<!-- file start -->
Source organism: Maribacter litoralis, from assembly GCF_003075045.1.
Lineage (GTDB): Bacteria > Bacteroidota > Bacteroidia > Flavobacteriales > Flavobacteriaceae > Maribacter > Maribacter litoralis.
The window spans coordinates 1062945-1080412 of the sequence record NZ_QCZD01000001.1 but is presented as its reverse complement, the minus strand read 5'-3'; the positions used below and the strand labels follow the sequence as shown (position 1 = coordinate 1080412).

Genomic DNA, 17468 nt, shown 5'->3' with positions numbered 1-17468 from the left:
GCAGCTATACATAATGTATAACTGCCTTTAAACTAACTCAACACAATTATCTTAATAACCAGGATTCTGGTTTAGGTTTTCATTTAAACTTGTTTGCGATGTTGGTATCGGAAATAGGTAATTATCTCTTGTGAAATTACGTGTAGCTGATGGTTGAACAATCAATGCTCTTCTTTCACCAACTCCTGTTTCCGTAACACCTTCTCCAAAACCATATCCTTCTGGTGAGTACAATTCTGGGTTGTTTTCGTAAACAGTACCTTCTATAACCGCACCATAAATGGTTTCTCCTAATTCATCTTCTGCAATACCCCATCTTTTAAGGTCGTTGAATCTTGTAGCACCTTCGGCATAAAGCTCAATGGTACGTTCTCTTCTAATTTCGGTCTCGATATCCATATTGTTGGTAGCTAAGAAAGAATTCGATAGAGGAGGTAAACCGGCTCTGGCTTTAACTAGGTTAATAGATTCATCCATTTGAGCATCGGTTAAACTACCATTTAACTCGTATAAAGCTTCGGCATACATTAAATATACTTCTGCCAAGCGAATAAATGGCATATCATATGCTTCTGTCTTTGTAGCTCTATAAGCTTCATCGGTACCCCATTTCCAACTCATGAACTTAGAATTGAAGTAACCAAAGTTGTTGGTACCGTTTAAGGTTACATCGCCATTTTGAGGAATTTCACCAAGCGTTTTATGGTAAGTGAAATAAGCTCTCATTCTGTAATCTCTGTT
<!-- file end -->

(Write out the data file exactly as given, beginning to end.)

Source organism: Maribacter litoralis, from assembly GCF_003075045.1.
Lineage (GTDB): Bacteria > Bacteroidota > Bacteroidia > Flavobacteriales > Flavobacteriaceae > Maribacter > Maribacter litoralis.
The window spans coordinates 1062945-1080412 of the sequence record NZ_QCZD01000001.1 but is presented as its reverse complement, the minus strand read 5'-3'; the positions used below and the strand labels follow the sequence as shown (position 1 = coordinate 1080412).

Genomic DNA, 17468 nt, shown 5'->3' with positions numbered 1-17468 from the left:
GCAGCTATACATAATGTATAACTGCCTTTAAACTAACTCAACACAATTATCTTAATAACCAGGATTCTGGTTTAGGTTTTCATTTAAACTTGTTTGCGATGTTGGTATCGGAAATAGGTAATTATCTCTTGTGAAATTACGTGTAGCTGATGGTTGAACAATCAATGCTCTTCTTTCACCAACTCCTGTTTCCGTAACACCTTCTCCAAAACCATATCCTTCTGGTGAGTACAATTCTGGGTTGTTTTCGTAAACAGTACCTTCTATAACCGCACCATAAATGGTTTCTCCTAATTCATCTTCTGCAATACCCCATCTTTTAAGGTCGTTGAATCTTGTAGCACCTTCGGCATAAAGCTCAATGGTACGTTCTCTTCTAATTTCGGTCTCGATATCCATATTGTTGGTAGCTAAGAAAGAATTCGATAGAGGAGGTAAACCGGCTCTGGCTTTAACTAGGTTAATAGATTCATCCATTTGAGCATCGGTTAAACTACCATTTAACTCGTATAAAGCTTCGGCATACATTAAATATACTTCTGCCAAGCGAATAAATGGCATATCATATGCTTCTGTCTTTGTAGCTCTATAAGCTTCATCGGTACCCCATTTCCAACTCATGAACTTAGAATTGAAGTAACCAAAGTTGTTGGTACCGTTTAAGGTTACATCGCCATTTTGAGGAATTTCACCAAGCGTTTTATGGTAAGTGAAATAAGCTCTCATTCTGTAATCTCTGTT